Municipal Borough of Sutton and Cheam

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Sutton and Cheam
(Sutton from 1882 to 1928)
 • 1891 1,836 acres (7.43 km2)
 • 1931 3,744 acres (15.15 km2)
 • 1961 4,338 acres (17.56 km2)
 • 1891 10,334
 • 1931 46,500
 • 1961 79,008
 • 1891 5.6/acre
 • 1931 12.4/acre
 • 1961 18.2/acre
 • Origin Sutton parish
 • Created 1882
 • Abolished 1965
 • Succeeded by London Borough of Sutton
Status local government district (1882—1894)
urban district (1894—1934)
municipal borough (1934—1965)
civil parish (1949—1965)
 • Motto Serve God and Be Cheerful
Coat of arms of Sutton and Cheam Borough Council
Coat of arms
 • Type Civil parish
 • Units Sutton (1882—1949)
Cheam (1928—1949)

Sutton and Cheam was a local government district in north east Surrey, England from 1882 to 1965.

Sutton Local Government District was formed on 20 December 1882, when the parish of Sutton adopted the Local Government Act 1858. Sutton Local Board was formed to govern the area.[1]

The Local Government Act 1894 reconstituted the local government district as Sutton Urban District and an urban district council replaced the local board.

In 1928 the urban district was expanded to take in the parish of Cheam from the neighbouring Epsom Rural District to become Sutton and Cheam Urban District.[2] It was expanded slightly in 1933 when a county review order abolished Epsom Rural District. The urban district council successfully petitioned for a charter of incorporation and the town became a municipal borough in 1934.[2] Charter Day was celebrated on 12 September 1934 with local festivities, including a quarter peal on the bells of All Saints, Benhilton.[3]

The borough was granted a coat of arms on incorporation. The shield represented the ancient ecclesiastical landowners of the area. The crosses came from the arms of the Archdiocese of Canterbury, the manor of Cheam having been granted to Christchurch, Canterbury in 1018. The keys of St Peter came from the arms of Chertsey Abbey who held Sutton at the time of the Domesday Book. The crest above the shield was a popinjay (parrot) from the arms of the Lumley family. The motto was that of Bishop John Hacket, rector of Cheam from 1624 - 1662.[4]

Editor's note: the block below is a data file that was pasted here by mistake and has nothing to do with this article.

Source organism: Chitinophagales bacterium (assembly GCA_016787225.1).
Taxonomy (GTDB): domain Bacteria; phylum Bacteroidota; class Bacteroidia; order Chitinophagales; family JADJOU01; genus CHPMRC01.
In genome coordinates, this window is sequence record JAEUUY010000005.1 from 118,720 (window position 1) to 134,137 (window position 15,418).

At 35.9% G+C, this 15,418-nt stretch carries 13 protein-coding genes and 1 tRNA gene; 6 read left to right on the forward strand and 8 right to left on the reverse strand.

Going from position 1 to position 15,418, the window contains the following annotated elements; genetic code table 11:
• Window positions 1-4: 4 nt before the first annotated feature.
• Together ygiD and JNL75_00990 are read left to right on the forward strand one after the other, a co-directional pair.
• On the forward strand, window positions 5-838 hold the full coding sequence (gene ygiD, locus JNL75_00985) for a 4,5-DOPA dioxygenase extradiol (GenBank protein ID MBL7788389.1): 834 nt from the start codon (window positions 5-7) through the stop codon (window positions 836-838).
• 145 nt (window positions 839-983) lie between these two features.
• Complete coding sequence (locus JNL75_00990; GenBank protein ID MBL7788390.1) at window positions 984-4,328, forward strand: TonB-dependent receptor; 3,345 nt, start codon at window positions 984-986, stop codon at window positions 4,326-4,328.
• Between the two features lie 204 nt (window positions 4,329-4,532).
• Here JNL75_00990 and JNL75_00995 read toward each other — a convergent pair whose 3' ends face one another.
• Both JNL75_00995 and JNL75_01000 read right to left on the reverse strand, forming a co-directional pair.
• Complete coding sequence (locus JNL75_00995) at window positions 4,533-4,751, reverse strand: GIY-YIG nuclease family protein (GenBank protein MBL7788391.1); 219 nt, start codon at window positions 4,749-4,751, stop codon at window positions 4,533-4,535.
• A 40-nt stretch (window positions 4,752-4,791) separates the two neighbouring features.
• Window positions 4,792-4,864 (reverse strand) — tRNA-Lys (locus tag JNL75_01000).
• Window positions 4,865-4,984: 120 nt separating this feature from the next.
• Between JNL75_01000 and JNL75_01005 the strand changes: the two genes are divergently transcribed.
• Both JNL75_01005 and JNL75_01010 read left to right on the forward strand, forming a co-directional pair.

In 1965, under the London Government Act 1963, the borough was abolished and its former area was transferred to Greater London, along with the Carshalton Urban District and the Municipal Borough of Beddington and Wallington, to form the present-day London Borough of Sutton.

Year 1881 1891 1901 1911 1921 1931 1939 1951 1961
Population[5][6] 10,334 13,977 17,223 21,270 21,063 46,500 73,593 80,673 79,008


  1. Kelly's Directory of Kent, Surrey & Sussex, 1891, p.1503 (Historical Directories), accessed 5 February 2008
  2. 2.0 2.1 Frederic A Youngs Jr., A Guide to the Local Administrative Units of England, Vol I: Southern England, London, 1979
  3. "Sutton Charter Day Ringing". The Ringing World. 21 September 1934. p. 602.<templatestyles src="Module:Citation/CS1/styles.css"></templatestyles>
  4. C W Scott-Giles, Civic Heraldry of England and Wales, 2nd edition, London, 1953

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